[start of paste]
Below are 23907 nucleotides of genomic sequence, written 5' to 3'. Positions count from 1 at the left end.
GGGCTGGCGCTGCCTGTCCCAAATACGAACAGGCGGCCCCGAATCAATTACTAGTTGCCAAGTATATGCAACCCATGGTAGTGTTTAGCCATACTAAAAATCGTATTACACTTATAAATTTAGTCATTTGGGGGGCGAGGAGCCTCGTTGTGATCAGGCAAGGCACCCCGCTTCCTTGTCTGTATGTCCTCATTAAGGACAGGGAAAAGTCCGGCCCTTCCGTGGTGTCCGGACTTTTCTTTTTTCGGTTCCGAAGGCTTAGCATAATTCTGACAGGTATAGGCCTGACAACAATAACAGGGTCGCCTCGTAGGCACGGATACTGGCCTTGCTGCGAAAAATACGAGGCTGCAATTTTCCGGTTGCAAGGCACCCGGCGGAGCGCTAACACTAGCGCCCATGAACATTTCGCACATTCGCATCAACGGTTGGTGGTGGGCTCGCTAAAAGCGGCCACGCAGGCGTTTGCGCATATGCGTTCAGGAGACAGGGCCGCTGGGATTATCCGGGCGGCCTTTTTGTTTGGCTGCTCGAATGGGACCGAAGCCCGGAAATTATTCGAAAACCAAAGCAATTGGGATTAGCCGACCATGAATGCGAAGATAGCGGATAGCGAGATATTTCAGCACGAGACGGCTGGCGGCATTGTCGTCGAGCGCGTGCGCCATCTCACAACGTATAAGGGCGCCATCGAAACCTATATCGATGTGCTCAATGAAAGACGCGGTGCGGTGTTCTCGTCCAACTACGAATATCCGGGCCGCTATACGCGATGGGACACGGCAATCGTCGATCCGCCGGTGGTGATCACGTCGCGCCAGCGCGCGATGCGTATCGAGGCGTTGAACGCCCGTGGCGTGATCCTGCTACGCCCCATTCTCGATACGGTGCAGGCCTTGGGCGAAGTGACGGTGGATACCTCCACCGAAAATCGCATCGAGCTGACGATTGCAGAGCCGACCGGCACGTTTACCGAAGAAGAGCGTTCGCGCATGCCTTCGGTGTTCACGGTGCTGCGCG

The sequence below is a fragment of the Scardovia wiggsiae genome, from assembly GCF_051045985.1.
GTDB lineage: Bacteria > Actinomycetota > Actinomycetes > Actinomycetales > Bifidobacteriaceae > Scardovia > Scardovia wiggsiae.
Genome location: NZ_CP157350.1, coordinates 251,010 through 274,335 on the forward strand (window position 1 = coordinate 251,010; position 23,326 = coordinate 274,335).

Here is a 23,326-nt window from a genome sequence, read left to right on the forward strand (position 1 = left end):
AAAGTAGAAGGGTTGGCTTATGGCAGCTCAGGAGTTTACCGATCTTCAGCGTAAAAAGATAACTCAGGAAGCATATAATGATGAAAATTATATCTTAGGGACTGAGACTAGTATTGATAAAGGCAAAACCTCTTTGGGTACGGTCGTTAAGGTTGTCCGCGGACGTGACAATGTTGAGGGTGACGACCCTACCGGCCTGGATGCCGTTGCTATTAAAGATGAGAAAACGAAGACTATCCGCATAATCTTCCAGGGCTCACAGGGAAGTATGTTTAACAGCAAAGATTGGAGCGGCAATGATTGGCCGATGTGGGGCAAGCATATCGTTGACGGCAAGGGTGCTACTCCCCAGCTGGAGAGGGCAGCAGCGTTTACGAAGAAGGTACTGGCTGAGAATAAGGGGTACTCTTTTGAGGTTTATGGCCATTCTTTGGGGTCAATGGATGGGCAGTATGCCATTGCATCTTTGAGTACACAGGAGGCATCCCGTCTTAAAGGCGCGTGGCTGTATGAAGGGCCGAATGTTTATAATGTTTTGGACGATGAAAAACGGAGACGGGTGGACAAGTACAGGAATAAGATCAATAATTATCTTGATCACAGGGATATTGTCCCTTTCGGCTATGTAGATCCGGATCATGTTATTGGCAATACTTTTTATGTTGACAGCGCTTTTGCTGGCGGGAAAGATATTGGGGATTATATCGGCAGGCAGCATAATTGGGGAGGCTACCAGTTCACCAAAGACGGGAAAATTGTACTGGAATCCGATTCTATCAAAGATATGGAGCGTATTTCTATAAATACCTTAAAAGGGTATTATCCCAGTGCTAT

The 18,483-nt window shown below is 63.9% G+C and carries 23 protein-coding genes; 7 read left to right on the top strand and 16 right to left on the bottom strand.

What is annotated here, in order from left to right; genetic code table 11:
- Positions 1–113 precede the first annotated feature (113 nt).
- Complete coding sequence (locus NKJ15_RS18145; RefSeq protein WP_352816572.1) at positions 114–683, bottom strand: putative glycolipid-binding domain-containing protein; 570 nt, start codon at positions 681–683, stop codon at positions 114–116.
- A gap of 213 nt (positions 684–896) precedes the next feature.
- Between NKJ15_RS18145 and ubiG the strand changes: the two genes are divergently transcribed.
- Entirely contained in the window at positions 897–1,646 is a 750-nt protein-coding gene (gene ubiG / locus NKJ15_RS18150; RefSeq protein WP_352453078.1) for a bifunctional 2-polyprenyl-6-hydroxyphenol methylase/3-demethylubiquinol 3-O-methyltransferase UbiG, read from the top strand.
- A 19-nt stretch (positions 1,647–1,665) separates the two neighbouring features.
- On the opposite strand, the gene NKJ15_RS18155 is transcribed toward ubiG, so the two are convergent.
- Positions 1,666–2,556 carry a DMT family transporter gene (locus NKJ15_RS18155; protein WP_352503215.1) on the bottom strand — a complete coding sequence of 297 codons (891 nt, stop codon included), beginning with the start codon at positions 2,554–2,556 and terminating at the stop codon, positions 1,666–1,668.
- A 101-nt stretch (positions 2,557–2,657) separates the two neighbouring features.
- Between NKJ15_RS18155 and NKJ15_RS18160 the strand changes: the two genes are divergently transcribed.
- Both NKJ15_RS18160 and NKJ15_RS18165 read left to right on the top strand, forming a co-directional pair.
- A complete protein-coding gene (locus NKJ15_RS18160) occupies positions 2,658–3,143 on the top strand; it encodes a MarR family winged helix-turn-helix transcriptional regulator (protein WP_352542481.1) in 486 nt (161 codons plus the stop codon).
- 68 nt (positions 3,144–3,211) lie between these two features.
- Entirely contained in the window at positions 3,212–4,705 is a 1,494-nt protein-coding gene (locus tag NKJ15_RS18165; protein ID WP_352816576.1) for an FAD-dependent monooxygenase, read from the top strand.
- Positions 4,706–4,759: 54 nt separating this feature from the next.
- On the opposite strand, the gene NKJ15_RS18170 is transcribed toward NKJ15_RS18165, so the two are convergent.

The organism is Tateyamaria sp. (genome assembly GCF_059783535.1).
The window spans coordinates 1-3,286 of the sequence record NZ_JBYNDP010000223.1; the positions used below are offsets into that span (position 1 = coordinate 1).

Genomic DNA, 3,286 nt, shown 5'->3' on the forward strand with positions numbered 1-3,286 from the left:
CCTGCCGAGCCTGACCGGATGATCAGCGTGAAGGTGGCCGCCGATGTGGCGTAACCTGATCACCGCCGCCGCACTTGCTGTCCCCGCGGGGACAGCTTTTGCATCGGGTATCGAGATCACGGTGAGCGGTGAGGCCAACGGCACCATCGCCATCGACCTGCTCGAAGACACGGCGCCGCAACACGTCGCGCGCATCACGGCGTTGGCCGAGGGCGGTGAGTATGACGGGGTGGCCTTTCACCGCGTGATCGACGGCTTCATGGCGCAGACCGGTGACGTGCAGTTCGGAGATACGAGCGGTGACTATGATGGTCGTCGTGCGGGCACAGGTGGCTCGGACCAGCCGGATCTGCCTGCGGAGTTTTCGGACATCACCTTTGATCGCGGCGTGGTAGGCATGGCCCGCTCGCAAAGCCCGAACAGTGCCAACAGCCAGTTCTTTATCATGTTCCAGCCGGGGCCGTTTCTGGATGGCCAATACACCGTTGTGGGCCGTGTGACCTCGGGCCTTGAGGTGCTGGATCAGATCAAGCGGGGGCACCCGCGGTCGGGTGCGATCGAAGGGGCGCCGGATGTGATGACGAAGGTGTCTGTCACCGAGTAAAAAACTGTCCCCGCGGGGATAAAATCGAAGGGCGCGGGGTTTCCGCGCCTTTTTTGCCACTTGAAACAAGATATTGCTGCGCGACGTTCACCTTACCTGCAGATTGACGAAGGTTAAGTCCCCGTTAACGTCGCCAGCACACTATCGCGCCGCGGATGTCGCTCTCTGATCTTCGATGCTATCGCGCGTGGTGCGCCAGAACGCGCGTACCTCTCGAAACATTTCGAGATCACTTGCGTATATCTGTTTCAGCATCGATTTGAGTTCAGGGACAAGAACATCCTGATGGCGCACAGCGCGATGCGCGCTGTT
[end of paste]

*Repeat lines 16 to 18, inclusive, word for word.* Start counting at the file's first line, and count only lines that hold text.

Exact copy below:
- On the opposite strand, the gene NKJ15_RS18155 is transcribed toward ubiG, so the two are convergent.
- Positions 1,666–2,556 carry a DMT family transporter gene (locus NKJ15_RS18155; protein WP_352503215.1) on the bottom strand — a complete coding sequence of 297 codons (891 nt, stop codon included), beginning with the start codon at positions 2,554–2,556 and terminating at the stop codon, positions 1,666–1,668.
- A 101-nt stretch (positions 2,557–2,657) separates the two neighbouring features.